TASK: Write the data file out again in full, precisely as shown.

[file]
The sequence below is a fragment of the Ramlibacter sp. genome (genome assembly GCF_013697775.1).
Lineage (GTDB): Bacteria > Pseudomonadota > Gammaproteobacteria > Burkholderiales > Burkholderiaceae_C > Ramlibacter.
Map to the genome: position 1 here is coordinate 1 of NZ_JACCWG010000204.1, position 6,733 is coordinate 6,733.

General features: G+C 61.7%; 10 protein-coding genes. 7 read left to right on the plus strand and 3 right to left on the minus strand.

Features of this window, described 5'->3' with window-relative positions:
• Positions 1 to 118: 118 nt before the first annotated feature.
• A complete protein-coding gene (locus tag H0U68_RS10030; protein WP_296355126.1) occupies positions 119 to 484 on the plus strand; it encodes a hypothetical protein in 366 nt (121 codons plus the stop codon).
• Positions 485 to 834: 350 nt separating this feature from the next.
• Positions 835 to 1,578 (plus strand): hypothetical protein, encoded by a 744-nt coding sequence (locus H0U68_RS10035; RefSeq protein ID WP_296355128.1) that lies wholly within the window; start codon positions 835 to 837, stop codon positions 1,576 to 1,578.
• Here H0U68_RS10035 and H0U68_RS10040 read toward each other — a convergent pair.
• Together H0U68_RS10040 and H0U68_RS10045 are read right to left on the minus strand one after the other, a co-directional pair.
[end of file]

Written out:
The sequence below is a fragment of the Ramlibacter sp. genome (genome assembly GCF_013697775.1).
Lineage (GTDB): Bacteria > Pseudomonadota > Gammaproteobacteria > Burkholderiales > Burkholderiaceae_C > Ramlibacter.
Map to the genome: position 1 here is coordinate 1 of NZ_JACCWG010000204.1, position 6,733 is coordinate 6,733.

General features: G+C 61.7%; 10 protein-coding genes. 7 read left to right on the plus strand and 3 right to left on the minus strand.

Features of this window, described 5'->3' with window-relative positions:
• Positions 1 to 118: 118 nt before the first annotated feature.
• A complete protein-coding gene (locus tag H0U68_RS10030; protein WP_296355126.1) occupies positions 119 to 484 on the plus strand; it encodes a hypothetical protein in 366 nt (121 codons plus the stop codon).
• Positions 485 to 834: 350 nt separating this feature from the next.
• Positions 835 to 1,578 (plus strand): hypothetical protein, encoded by a 744-nt coding sequence (locus H0U68_RS10035; RefSeq protein ID WP_296355128.1) that lies wholly within the window; start codon positions 835 to 837, stop codon positions 1,576 to 1,578.
• Here H0U68_RS10035 and H0U68_RS10040 read toward each other — a convergent pair.
• Together H0U68_RS10040 and H0U68_RS10045 are read right to left on the minus strand one after the other, a co-directional pair.